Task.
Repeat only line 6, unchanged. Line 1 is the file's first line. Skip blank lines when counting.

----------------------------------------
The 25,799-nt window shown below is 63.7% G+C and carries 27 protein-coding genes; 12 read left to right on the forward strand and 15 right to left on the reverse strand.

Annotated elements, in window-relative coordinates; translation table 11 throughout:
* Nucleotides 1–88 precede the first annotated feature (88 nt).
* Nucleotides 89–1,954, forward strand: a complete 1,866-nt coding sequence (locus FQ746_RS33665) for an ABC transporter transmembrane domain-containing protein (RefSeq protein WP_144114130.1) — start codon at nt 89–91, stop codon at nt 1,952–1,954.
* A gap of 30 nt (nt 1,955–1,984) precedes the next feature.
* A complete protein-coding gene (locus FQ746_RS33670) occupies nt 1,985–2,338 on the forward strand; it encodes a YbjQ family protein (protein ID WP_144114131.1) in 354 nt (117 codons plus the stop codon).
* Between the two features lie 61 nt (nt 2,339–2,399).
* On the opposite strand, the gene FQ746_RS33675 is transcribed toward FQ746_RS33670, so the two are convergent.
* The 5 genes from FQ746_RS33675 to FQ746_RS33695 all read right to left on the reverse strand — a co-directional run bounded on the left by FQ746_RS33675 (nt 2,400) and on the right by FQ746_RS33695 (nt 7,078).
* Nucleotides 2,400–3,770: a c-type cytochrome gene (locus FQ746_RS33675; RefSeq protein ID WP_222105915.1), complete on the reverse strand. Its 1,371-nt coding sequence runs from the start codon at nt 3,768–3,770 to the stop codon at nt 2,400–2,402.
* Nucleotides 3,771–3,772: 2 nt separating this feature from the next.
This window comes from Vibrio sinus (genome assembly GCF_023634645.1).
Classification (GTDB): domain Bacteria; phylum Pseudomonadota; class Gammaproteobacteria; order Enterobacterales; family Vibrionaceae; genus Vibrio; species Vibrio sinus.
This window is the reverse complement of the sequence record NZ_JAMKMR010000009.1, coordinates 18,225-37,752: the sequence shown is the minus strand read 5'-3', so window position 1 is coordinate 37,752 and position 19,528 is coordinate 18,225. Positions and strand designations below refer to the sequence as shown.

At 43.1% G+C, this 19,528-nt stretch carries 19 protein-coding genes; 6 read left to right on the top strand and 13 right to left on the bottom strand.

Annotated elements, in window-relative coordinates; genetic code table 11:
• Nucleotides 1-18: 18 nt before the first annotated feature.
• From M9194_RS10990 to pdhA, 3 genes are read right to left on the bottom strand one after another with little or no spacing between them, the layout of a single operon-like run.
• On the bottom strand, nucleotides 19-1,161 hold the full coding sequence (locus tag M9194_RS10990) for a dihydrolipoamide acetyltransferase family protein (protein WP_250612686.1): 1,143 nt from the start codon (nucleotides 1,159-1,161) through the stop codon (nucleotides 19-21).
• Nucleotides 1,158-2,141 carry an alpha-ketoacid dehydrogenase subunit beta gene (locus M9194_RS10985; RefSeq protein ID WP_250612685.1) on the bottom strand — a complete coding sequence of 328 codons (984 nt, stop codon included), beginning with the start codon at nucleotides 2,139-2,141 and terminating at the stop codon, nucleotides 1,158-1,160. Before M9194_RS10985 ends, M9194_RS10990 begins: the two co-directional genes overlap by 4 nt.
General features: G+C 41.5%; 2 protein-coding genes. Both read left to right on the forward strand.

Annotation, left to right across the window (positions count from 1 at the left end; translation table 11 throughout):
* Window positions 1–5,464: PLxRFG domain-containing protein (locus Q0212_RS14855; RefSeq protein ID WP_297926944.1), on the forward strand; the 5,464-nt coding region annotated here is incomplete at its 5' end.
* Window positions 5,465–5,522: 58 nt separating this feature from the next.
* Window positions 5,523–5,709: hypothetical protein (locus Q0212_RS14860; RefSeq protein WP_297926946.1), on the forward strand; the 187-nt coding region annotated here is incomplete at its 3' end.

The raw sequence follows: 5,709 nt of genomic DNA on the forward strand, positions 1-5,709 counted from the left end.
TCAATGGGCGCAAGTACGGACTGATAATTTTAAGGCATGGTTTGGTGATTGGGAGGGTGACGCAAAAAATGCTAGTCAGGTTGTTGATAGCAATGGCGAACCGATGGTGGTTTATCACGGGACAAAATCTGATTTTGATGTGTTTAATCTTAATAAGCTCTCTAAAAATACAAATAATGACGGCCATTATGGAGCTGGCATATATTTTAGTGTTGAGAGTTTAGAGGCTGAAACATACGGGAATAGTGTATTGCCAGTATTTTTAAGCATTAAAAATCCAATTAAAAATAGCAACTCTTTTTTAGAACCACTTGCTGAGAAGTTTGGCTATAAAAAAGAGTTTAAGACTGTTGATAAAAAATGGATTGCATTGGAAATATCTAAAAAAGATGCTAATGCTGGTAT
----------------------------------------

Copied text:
* A complete protein-coding gene (locus FQ746_RS33670) occupies nt 1,985–2,338 on the forward strand; it encodes a YbjQ family protein (protein ID WP_144114131.1) in 354 nt (117 codons plus the stop codon).